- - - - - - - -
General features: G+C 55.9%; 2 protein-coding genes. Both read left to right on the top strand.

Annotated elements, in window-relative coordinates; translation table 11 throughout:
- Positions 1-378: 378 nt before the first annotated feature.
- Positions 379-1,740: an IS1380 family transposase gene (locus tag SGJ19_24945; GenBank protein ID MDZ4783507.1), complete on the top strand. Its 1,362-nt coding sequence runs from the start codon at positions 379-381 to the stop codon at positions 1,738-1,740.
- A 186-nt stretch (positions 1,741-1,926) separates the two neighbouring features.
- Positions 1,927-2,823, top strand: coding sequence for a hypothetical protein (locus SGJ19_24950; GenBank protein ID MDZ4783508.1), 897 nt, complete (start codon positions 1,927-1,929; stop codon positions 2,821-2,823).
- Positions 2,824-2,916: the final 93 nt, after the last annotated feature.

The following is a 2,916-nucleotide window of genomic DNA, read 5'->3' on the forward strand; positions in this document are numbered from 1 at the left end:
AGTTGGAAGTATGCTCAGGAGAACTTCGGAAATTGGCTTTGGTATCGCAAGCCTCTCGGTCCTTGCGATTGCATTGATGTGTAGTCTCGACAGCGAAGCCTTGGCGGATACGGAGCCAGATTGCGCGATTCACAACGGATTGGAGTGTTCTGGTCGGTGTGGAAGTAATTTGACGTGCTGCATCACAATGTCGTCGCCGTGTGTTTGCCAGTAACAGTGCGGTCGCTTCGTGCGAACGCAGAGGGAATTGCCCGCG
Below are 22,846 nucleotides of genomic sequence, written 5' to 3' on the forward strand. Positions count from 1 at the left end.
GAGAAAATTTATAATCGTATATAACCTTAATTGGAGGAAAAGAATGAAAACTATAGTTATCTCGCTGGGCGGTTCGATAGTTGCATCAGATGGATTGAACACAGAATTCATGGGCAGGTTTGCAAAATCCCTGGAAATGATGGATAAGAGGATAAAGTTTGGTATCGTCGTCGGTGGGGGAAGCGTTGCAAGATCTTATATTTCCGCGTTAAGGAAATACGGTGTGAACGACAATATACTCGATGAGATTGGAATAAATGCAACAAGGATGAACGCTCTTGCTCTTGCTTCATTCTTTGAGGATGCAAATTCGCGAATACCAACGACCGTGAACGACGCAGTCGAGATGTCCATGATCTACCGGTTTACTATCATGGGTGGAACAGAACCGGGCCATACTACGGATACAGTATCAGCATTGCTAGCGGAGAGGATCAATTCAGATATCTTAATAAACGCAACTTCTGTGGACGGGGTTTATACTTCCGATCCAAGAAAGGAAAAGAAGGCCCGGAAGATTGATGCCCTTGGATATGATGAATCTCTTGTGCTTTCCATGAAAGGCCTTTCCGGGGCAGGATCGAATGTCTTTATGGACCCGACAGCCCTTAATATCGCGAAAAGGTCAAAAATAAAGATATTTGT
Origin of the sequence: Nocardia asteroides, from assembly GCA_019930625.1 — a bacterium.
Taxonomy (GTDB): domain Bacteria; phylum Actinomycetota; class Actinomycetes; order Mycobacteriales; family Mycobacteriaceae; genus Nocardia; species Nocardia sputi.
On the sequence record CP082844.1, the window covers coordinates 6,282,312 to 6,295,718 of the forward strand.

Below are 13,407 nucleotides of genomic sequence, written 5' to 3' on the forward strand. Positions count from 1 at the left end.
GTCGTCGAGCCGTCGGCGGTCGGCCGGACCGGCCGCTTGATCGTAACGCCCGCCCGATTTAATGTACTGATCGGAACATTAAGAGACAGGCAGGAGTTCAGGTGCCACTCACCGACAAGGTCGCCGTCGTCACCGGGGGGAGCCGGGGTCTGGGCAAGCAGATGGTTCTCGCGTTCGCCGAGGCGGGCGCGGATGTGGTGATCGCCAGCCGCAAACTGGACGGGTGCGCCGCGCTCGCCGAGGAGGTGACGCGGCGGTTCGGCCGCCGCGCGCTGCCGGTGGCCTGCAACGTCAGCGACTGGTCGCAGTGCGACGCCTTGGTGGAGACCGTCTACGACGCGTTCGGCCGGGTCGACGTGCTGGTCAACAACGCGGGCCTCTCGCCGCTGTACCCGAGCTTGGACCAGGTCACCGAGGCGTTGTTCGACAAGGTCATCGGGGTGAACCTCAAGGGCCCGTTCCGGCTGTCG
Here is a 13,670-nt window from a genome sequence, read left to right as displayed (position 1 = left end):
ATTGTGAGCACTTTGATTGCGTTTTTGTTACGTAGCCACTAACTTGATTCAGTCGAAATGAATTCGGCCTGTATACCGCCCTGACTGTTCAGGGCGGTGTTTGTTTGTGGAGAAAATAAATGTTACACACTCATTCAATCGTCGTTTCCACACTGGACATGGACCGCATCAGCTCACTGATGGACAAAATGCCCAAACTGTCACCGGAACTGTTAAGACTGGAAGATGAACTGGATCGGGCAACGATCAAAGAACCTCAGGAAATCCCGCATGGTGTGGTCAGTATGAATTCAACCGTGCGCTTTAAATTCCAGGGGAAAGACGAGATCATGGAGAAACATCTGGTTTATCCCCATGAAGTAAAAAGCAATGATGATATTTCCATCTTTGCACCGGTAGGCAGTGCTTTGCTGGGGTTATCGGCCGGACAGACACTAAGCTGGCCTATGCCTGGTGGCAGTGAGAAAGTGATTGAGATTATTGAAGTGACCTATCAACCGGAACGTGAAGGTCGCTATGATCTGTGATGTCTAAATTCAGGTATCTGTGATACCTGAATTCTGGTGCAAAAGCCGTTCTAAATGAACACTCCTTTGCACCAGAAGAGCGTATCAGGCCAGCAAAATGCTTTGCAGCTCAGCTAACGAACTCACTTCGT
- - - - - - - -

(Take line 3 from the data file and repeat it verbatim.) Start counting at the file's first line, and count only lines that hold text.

- Positions 1-378: 378 nt before the first annotated feature.